**Definition 2**: In an infinitely repeated *n*-player game, we call it a *type-k equilibrium* (2 ≤ *k* ≤ *n*) if a group of *k* players coordinate their actions and they have no incentive to deviate from their strategies simultaneously.

A strategy profile is a type-*k* equilibrium if
(5)
are satisfied for any (*i* ∈ *K* and ) and {*s*_{j}} (*j* ∉ *K*).

We prove that any type-*k* equilibrium is also a NE in the below proposition.

**Proposition 1**: In an infinitely repeated *n*-player game, any type-*k* equilibrium (2 ≤ *k* ≤ *n*) is a NE.

Proof: Consider a strategy profile that satisfies (5). Let’s first consider the case of *k* = *n*. We have for all *i* ∈ *I*. According to the folk theorem, is a NE.

In the case of *k* < *n*, if are satisfied for all *i* ∈ *I*, is a NE according to the folk theorem. It is impossible that, for any player *i*, there is because player *i* could deviate from to the minimax strategy so that the payoff is guaranteed to be *v*_{i}. This conflicts with the fact that is player *i*'*s* best response. We simply need to consider for some players *i* ∉ *K*.

Let *M* denote the group of players who receive their minimax payoffs. Any player *i* ∈ *M* cannot improve his\her payoff by deviating from since is the best response to .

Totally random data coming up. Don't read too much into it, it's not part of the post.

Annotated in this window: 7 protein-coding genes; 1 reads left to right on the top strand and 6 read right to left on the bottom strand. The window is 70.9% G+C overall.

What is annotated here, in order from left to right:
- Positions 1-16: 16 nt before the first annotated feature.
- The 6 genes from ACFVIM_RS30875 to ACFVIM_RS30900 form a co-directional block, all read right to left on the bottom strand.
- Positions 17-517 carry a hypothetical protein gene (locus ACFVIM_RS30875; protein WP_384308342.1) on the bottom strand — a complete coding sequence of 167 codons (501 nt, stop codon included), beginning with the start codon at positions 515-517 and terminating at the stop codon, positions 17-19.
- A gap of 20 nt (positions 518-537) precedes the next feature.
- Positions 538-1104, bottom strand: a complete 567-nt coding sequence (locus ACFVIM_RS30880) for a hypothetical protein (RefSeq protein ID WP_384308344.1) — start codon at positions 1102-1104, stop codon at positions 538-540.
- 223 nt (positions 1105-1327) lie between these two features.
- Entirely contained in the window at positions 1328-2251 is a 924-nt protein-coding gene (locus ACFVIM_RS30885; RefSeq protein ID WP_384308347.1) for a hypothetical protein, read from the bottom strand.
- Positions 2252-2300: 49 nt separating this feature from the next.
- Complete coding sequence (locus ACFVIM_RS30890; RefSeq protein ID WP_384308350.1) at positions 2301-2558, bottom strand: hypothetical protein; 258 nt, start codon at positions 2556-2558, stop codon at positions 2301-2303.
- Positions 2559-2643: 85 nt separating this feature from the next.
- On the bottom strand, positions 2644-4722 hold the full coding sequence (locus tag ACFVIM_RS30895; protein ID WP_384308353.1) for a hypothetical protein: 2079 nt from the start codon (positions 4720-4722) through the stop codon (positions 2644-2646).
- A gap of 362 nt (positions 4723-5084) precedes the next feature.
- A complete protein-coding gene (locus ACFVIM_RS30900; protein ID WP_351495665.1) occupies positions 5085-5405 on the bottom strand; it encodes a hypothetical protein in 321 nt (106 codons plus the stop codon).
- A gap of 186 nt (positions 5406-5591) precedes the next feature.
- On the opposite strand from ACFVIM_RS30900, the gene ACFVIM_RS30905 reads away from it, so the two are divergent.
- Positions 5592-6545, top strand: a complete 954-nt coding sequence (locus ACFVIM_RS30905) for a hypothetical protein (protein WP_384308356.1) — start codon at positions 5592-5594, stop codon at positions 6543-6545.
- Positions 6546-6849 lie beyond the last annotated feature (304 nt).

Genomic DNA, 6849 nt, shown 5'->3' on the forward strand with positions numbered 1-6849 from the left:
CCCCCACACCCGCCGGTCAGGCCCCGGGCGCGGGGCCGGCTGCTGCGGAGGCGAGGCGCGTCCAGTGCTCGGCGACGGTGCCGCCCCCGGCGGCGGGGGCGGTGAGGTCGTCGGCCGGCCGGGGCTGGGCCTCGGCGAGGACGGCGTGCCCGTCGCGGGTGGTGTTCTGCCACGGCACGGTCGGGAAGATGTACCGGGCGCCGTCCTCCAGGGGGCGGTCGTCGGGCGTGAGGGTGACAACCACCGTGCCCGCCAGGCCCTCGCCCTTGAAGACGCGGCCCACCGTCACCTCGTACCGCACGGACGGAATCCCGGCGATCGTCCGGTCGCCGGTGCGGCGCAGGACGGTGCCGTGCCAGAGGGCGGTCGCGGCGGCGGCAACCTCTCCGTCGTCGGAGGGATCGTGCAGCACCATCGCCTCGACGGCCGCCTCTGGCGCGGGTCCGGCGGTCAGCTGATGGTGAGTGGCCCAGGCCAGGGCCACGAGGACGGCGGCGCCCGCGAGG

Any player *i* ∈ *K* cannot improve their payoff by deviating from . If player *i* does deviate from in order to gain a higher payoff in the current round, all other members of *K* will play their minimax strategies in the future rounds. Player *i* will have to play the minimax strategy and will receive *v*_{i} in the future rounds. Knowing this, player *i* has no incentive to deviate from .

Since any player has no incentive to deviate from , it is a NE.

Every type-*k* equilibrium is a NE and a NE is not necessarily a type-*k* equilibrium. Thus, the type-*k* equilibria are refinements of NE in repeated games.